- Bahrain Grand Prix
Bahrain official slams Ecclestone's u-turn
The head of Bahrain's tourism committee has labelled Bernie Ecclestone's recent u-turn over the 2011 Bahrain Grand Prix "a shameful decision" and one that "smacks of hypocrisy".
Despite being a member of the FIA's World Motor Sport Council that voted last Friday to reinstate the Bahrain Grand Prix on October 30, Ecclestone said on Wednesday that he thinks the race is "not on". The comments come after the Formula One Teams Association wrote to the FIA opposing the date change, which would have seen the Indian Grand Prix shifted to December.
"We were really optimistic after the event had been re-scheduled to take place in October," Bahrain chamber of commerce tourism chief Nabeel Kanoo told Gulf Daily News. "Now that it might not be happening, it's a real blow. It is a shameful decision and smacks of hypocrisy. There was no reason to consider cancelling it."
He added: "Mr Ecclestone, of course, has the final say but in spite of him, we will move on. Whatever happens, we will not be discouraged with this and reiterate that we are solidly behind our leadership and support its call for a national dialogue."
However, Alex Wilks, campaigns director for human rights group Avaaz, praised Ecclestone.
"We welcome the news from Bernie Ecclestone that the Bahrain Grand Prix is no longer on," he said. "This is a tremendous victory for the brave people of Bahrain and hundreds of thousands of Avaaz members, who together with leading names in Formula One have vehemently opposed it and have forced this much needed u-turn.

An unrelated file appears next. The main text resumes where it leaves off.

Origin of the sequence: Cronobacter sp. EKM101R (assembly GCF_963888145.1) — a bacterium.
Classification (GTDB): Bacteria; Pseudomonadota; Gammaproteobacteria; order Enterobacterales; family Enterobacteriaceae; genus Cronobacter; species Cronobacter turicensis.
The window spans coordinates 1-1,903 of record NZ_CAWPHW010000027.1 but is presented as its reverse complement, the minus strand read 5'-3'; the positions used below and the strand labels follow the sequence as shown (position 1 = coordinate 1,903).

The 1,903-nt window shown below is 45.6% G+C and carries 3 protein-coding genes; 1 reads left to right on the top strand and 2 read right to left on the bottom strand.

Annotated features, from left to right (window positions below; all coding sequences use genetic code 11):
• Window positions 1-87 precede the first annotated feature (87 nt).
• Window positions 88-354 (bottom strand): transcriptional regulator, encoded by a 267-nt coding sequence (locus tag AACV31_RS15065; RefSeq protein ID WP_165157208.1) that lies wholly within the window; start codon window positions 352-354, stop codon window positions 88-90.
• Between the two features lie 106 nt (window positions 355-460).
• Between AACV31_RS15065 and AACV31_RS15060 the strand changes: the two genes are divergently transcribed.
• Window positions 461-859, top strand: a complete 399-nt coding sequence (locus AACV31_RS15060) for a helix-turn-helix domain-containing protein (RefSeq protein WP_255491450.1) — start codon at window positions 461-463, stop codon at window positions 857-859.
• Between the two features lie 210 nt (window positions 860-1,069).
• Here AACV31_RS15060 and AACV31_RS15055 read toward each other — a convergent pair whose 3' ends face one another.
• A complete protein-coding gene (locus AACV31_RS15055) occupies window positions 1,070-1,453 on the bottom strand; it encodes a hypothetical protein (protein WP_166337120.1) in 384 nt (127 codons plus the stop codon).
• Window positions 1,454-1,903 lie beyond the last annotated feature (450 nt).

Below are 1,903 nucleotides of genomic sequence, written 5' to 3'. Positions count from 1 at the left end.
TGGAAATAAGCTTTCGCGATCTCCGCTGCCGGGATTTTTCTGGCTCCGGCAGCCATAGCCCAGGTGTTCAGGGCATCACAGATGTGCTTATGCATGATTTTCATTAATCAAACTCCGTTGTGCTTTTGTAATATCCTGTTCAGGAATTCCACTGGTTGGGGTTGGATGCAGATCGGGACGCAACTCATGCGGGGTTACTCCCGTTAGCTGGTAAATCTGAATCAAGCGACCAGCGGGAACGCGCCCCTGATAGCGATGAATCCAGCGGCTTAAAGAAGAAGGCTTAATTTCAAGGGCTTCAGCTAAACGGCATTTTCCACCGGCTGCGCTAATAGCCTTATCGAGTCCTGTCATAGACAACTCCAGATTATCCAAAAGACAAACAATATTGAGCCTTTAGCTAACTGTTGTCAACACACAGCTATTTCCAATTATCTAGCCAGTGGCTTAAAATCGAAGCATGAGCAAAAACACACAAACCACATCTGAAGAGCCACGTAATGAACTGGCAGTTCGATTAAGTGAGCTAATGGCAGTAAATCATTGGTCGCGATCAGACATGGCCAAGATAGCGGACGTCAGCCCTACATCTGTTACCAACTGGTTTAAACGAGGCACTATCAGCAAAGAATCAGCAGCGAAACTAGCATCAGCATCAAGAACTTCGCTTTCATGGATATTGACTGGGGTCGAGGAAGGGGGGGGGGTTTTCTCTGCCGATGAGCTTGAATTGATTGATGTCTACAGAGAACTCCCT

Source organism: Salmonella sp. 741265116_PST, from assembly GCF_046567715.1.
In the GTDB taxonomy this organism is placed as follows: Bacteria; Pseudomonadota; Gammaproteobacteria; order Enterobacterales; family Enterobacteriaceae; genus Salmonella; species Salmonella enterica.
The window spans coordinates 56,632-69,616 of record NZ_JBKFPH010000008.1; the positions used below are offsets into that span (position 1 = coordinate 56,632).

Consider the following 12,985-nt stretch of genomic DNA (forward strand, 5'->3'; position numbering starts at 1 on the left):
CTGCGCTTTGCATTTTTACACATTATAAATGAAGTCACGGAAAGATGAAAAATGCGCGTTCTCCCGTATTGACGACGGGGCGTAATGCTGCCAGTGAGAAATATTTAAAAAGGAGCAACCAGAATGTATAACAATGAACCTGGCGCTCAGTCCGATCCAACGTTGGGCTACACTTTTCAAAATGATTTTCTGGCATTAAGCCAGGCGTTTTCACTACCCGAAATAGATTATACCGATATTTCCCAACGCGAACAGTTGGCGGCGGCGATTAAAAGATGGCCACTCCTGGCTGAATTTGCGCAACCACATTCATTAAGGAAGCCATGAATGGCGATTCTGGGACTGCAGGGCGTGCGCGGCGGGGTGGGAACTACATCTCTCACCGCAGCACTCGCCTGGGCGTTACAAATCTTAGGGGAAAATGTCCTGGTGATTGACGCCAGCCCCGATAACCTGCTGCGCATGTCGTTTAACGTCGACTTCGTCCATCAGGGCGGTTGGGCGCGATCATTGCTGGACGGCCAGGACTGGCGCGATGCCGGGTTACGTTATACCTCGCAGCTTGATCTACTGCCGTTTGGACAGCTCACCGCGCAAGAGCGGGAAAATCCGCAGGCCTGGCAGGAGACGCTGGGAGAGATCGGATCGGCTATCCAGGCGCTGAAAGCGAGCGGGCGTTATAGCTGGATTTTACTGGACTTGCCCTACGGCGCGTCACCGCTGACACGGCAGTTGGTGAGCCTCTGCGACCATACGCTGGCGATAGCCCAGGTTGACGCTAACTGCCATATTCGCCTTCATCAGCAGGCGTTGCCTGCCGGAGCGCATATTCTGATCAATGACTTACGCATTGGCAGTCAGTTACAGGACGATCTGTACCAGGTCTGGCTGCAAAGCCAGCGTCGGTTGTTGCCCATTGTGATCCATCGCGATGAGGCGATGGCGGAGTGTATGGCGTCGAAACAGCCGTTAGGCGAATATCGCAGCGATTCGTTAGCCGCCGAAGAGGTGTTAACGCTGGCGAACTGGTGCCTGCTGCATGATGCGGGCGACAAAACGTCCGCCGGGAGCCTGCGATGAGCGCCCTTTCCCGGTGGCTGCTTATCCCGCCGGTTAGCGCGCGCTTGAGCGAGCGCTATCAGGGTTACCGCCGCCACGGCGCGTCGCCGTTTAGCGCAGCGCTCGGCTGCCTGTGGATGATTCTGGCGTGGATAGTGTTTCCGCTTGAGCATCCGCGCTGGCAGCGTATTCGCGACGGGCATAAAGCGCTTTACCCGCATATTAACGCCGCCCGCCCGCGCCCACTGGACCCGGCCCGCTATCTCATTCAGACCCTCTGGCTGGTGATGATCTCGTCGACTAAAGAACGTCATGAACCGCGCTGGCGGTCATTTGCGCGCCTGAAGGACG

"Formula One should only consider a return once it has been independently confirmed that torture and arrests of innocent civilians has ended and all political prisoners are freed. Avaaz will continue to watch what the FIA does next around this race."
F1 teams have been reluctant to wade into the political debate, arguing instead that their stance is due to having to postpone the December holidays of staff. And Williams' chief executive Adam Parr told Reuters: "How do you say to people who have booked a two-week holiday in India to take in the grand prix, 'sorry you'll be in India but we won't'. We've explained our position and there's nothing more to talk about. It's just too late to change it."
Indian motor racing official Vicky Chandhok said the latest developments will not affect Delhi's preparations to be ready for October as originally planned.
"We were working towards meeting the earlier deadline, and even when it was pushed back to December we didn't relax, so the return to its original date will pose no extra challenge," he told the Hindustan Times.